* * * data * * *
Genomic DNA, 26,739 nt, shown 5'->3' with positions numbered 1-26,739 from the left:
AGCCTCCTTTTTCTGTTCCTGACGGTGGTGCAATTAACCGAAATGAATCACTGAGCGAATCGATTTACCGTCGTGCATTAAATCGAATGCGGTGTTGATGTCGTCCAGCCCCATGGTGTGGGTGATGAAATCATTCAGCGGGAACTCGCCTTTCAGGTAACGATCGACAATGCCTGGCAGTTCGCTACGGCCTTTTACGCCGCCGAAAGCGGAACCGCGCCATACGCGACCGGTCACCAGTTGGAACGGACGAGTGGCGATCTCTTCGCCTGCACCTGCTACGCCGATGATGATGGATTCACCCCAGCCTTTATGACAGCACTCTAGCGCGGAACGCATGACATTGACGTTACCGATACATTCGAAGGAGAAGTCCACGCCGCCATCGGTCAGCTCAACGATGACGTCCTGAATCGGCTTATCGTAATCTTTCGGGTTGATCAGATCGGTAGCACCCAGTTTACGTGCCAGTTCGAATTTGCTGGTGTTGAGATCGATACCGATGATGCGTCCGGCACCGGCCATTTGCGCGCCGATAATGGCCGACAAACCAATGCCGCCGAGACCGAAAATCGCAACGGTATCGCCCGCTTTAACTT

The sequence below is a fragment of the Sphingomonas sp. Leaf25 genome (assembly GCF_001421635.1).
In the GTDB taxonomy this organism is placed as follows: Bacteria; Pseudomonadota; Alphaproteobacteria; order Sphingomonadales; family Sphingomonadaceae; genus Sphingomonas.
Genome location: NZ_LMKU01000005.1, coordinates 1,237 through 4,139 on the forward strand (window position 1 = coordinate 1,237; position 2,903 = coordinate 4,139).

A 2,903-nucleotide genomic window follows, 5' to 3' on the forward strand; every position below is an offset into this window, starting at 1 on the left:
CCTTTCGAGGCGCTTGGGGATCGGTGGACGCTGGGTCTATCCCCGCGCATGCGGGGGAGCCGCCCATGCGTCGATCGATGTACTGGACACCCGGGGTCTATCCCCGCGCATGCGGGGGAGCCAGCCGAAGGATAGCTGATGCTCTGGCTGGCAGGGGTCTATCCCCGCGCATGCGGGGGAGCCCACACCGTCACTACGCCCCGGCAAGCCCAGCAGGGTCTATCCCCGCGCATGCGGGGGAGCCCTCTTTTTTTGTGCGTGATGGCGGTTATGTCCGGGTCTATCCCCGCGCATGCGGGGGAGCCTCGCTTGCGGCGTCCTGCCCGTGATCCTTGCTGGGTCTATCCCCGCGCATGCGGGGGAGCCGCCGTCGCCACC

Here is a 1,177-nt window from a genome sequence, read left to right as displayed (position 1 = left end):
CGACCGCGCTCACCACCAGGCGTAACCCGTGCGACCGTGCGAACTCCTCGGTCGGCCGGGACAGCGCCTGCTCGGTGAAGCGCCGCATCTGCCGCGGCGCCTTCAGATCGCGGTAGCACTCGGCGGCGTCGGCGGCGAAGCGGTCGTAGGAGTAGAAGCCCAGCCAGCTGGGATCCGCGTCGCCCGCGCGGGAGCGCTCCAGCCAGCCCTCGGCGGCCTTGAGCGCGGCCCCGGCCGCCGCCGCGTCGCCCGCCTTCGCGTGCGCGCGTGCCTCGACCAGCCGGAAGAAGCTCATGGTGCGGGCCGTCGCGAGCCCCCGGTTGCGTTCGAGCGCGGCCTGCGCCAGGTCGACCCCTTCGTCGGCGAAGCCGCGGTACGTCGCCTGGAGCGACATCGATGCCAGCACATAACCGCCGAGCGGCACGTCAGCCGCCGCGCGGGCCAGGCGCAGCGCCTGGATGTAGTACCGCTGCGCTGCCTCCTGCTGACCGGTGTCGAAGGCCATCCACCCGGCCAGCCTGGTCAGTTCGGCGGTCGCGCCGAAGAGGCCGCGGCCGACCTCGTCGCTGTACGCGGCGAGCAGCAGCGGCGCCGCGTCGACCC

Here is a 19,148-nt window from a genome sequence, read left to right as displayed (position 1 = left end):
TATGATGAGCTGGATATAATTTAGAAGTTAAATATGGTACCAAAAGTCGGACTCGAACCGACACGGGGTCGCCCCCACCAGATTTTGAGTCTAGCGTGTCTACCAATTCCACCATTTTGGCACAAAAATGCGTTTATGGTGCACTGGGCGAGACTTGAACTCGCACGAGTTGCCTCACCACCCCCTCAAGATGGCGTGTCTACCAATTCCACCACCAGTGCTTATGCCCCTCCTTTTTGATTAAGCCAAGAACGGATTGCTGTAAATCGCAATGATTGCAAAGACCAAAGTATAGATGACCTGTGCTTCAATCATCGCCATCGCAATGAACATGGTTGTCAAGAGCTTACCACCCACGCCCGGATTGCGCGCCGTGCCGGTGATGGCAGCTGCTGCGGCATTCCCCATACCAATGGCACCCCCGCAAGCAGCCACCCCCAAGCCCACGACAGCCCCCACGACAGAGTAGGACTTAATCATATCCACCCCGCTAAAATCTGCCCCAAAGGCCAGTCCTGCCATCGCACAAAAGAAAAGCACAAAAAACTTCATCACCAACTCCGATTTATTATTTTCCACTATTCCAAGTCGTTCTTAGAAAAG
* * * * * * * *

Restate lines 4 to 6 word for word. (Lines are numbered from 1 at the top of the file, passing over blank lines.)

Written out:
In the GTDB taxonomy this organism is placed as follows: Bacteria; Pseudomonadota; Alphaproteobacteria; order Sphingomonadales; family Sphingomonadaceae; genus Sphingomonas.
Genome location: NZ_LMKU01000005.1, coordinates 1,237 through 4,139 on the forward strand (window position 1 = coordinate 1,237; position 2,903 = coordinate 4,139).

A 2,903-nucleotide genomic window follows, 5' to 3' on the forward strand; every position below is an offset into this window, starting at 1 on the left: